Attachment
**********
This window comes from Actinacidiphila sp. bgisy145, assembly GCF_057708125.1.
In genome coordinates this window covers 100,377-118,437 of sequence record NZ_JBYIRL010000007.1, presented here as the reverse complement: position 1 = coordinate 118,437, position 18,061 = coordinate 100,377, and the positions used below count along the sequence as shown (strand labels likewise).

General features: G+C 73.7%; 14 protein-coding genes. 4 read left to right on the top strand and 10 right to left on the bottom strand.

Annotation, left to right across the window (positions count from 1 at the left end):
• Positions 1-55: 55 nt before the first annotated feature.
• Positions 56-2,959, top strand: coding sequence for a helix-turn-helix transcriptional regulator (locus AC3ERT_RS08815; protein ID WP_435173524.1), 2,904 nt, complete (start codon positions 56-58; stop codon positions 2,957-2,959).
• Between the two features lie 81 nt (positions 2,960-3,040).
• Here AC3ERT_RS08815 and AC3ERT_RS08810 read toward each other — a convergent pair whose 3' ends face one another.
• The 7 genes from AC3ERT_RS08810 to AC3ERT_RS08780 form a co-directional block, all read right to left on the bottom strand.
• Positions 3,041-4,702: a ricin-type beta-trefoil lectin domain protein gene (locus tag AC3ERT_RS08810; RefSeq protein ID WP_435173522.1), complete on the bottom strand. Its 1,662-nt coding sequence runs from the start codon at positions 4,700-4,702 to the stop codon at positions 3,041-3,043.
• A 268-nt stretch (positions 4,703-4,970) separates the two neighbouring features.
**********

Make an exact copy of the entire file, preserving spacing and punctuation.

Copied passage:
This window comes from Actinacidiphila sp. bgisy145, assembly GCF_057708125.1.
In genome coordinates this window covers 100,377-118,437 of sequence record NZ_JBYIRL010000007.1, presented here as the reverse complement: position 1 = coordinate 118,437, position 18,061 = coordinate 100,377, and the positions used below count along the sequence as shown (strand labels likewise).

General features: G+C 73.7%; 14 protein-coding genes. 4 read left to right on the top strand and 10 right to left on the bottom strand.

Annotation, left to right across the window (positions count from 1 at the left end):
• Positions 1-55: 55 nt before the first annotated feature.
• Positions 56-2,959, top strand: coding sequence for a helix-turn-helix transcriptional regulator (locus AC3ERT_RS08815; protein ID WP_435173524.1), 2,904 nt, complete (start codon positions 56-58; stop codon positions 2,957-2,959).
• Between the two features lie 81 nt (positions 2,960-3,040).
• Here AC3ERT_RS08815 and AC3ERT_RS08810 read toward each other — a convergent pair whose 3' ends face one another.
• The 7 genes from AC3ERT_RS08810 to AC3ERT_RS08780 form a co-directional block, all read right to left on the bottom strand.
• Positions 3,041-4,702: a ricin-type beta-trefoil lectin domain protein gene (locus tag AC3ERT_RS08810; RefSeq protein ID WP_435173522.1), complete on the bottom strand. Its 1,662-nt coding sequence runs from the start codon at positions 4,700-4,702 to the stop codon at positions 3,041-3,043.
• A 268-nt stretch (positions 4,703-4,970) separates the two neighbouring features.